By Jeff White
CHARLOTTESVILLE — Florida clinched first, on Saturday, followed a day later by South Carolina, Florida State, TCU, Arizona State and UCLA.
Two spots remain in the College World Series, which starts this weekend in Omaha, Neb. Both will be filled Monday.
At 1 p.m., Clemson hosts Alabama in the deciding game of their best-of-three NCAA super regional. At 7 p.m., UVa (51-13) meets Oklahoma (48-16) at sold-out Davenport Field.
If the Cavaliers lose, a season in which they smashed the school record for victories will end in agonizing fashion. If they win, they’ll compete on college baseball’s biggest stage for the second straight year.
“Omaha’s on the line,” junior left-fielder Phil Gosselin said Sunday night. “That’s what you ask for. At the beginning of the year, if you said, ‘One game on the line at home to go to Omaha,’ I think everybody would be pretty happy with that.”
Virginia, the No. 5 seed in the NCAA tournament, could have reserved a spot Sunday. But on a suffocatingly humid afternoon at Davenport, a capacity crowd of 4,801 saw the Sooners belt three home runs — two by sophomore Cody Reine — in a 10-7 victory over the Cavaliers.
That evened this super regional at one game apiece. And so the teams will play again Monday night, one week after UVa extended its season by beating St. John’s in the final game of the NCAA regional at Davenport.
“We’re going to play with a lot of confidence tomorrow,” Gosselin said Sunday after a game in which he went 3 for 5, with a three-run homer.
“We’ve been good all year responding to losses, and I don’t see tomorrow being any different. Oklahoma’s going to be tough. They’re not going to just come out and give it to us. We’re going to have to take it from them and earn it.”
In a season that began Feb. 19 with a victory at East Carolina, Virginia has not lost back-to-back games.
“I feel really good about going into tomorrow,” UVa skipper Brian O’Connor said Sunday night. “I really do. How can you not? Every time we’ve needed to get a win, this team has responded like champions.
“They won’t hang their heads, they’ll keep their heads up, they’ll be ready to play. So if we go down tomorrow, it won’t be for the players having a lack of confidence or belief in themselves.”
For the Sooners, who are bidding for their 10th appearance in the College World Series, junior right-hander Bobby Shore (9-4, 4.23 ERA) will start Monday night.
O’Connor will hand the ball to Branden Kline (5-0, 3.14), who started and got the win in the decisive game against St. John’s last Monday. The freshman right-hander also sparkled in late-season starts against ACC rival Miami and Coastal Carolina.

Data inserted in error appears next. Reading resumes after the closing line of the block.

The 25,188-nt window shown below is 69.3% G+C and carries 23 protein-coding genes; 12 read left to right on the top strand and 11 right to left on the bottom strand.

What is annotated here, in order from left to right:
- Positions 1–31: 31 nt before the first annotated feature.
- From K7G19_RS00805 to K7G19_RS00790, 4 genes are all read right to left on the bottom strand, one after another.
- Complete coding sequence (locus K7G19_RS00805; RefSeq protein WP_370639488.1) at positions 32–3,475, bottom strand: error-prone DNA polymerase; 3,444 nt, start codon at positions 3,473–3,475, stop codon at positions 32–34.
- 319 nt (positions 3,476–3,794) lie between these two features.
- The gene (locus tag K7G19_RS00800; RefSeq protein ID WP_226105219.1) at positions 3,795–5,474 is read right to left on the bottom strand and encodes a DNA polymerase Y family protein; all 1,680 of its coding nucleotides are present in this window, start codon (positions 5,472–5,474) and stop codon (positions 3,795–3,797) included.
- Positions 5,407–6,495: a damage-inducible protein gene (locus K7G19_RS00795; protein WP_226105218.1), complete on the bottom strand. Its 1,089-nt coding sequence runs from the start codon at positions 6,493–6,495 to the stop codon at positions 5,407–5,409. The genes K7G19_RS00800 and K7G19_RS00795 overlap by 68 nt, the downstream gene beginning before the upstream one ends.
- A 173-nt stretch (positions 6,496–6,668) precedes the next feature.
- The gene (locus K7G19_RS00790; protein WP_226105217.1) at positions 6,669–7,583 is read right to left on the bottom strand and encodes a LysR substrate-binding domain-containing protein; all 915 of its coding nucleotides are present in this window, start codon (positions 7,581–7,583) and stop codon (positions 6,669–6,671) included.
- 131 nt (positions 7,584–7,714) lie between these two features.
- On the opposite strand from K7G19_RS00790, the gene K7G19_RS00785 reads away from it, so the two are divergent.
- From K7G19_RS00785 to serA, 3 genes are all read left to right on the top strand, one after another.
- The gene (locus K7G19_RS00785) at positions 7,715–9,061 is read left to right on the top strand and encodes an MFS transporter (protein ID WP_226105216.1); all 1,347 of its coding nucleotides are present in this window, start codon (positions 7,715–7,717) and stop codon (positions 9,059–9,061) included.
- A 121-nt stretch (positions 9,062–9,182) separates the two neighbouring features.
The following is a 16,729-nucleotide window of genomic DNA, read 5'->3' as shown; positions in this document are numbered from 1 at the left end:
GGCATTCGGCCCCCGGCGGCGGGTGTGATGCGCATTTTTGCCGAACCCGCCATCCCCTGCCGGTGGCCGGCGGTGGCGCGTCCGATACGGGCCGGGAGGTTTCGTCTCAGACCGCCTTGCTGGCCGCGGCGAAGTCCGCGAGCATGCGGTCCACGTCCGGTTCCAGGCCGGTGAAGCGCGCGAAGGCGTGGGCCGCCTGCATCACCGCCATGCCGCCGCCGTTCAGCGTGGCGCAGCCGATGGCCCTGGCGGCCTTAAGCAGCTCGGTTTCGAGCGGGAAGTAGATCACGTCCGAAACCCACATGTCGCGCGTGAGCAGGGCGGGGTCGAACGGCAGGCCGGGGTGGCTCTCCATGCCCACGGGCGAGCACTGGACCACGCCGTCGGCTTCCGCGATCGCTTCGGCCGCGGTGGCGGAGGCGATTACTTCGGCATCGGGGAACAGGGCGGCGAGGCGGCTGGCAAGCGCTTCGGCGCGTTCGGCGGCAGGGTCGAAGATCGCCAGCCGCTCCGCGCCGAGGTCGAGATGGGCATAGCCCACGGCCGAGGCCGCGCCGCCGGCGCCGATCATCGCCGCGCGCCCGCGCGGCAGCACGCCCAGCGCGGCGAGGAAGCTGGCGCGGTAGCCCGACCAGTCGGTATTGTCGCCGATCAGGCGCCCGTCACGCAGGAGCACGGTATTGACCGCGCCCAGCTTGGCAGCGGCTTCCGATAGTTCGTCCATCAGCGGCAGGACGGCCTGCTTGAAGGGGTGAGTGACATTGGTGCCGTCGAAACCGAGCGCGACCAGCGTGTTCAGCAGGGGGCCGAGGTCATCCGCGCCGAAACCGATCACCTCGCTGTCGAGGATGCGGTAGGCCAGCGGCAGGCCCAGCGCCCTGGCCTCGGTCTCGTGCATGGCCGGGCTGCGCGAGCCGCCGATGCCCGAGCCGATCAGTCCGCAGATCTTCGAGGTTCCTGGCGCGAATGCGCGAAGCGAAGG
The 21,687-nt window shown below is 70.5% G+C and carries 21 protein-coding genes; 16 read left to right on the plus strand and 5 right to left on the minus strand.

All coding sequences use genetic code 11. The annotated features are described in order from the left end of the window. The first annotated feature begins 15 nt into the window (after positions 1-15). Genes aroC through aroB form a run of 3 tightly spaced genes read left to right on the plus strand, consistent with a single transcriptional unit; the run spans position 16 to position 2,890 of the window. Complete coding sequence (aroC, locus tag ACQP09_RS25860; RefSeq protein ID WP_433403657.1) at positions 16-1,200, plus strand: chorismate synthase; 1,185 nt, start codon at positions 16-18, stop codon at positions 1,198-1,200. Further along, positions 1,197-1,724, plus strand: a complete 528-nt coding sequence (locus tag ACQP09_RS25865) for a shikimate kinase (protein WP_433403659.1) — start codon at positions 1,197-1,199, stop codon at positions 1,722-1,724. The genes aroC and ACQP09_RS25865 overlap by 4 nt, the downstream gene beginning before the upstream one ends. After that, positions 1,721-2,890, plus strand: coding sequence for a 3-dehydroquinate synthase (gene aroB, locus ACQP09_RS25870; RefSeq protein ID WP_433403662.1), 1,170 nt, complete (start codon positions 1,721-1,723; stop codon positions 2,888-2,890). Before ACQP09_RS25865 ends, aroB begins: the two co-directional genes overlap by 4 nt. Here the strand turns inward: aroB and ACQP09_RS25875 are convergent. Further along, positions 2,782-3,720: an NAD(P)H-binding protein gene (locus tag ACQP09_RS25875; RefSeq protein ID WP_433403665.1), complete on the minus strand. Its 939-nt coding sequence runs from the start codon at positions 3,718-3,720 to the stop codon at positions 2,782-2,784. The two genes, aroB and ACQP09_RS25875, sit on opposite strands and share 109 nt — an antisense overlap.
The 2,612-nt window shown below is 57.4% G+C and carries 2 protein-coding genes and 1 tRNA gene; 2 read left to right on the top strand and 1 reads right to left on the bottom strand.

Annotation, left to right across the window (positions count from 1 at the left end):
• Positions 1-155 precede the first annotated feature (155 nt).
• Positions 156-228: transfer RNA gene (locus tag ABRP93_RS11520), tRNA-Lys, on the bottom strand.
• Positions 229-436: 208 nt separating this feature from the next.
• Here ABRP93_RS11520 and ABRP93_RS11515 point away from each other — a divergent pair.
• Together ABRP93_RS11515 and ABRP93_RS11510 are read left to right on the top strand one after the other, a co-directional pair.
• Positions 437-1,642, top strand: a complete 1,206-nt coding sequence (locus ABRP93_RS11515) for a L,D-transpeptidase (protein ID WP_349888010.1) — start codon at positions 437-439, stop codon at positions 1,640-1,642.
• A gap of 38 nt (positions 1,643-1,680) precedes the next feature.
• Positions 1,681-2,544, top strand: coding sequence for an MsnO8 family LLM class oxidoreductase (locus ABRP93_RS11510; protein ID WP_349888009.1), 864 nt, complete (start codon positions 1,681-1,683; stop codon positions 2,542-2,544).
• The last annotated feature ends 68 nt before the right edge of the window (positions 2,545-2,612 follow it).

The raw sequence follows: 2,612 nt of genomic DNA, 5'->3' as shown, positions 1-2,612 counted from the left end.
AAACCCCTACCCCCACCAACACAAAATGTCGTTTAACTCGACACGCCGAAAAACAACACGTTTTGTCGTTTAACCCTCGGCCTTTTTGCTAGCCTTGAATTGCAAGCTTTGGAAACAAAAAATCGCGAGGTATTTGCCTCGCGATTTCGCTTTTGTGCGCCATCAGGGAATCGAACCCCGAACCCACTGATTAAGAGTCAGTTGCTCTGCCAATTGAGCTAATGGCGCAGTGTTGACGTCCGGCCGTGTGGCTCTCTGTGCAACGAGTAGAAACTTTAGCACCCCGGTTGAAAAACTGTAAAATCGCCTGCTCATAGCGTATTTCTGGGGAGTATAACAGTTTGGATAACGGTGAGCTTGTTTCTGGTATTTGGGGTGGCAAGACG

“I have a ton of confidence in Branden Kline,” O’Connor said. “The kid’s pitched his heart out all year long, and so to me it doesn’t matter whether he’s a freshman or a senior. He’s proven to us that he’s very consistent and he’s capable of doing the job.”
O’Connor has similar faith in junior right-hander Robert Morey, whom the Florida Marlins picked in the fifth round of last week’s major-league draft. But Morey, a second-team all-ACC selection, struggled from the start Sunday against the Sooners.
After Virginia scored two runs in the top of the first, Oklahoma put four on the board in the bottom half of the inning, three coming on a homer by the 5-9, 217-pound Reine.
Morey held the Sooners scoreless in the second, but eight of the first nine pitches he threw in the third were balls, and O’Connor had seen enough. In came junior right-hander Cody Winiarski.
“I felt great coming in,” Morey said after his shortest outing of the season. “I prepared all week, had the right mindset. I couldn’t settle in. Probably too much adrenaline, pumped up, and I couldn’t locate the ball.”
After winning his previous five starts, Morey got roughed up by eventual champion Florida State in the ACC tournament at Greensboro, N.C. In his next start, the first of UVa’s two games against St. John’s in the NCAA regional at Davenport, Morey went 6 ⅔ innings. He allowed a pair of two-run home runs but walked only one.
“He didn’t dominate against St. John’s, but I was actually pleased with the St. John’s start,” O’Connor said Sunday night. “He gave us a chance to win the game, and we just didn’t do it at the end.
“Today, I don’t know, he just looked like he didn’t have his command. It looked like the ball was just flying all over the place. He obviously didn’t have his best stuff. I hope he has an opportunity to right the ship next week [in Omaha], but we’ll see about the outcome tomorrow.”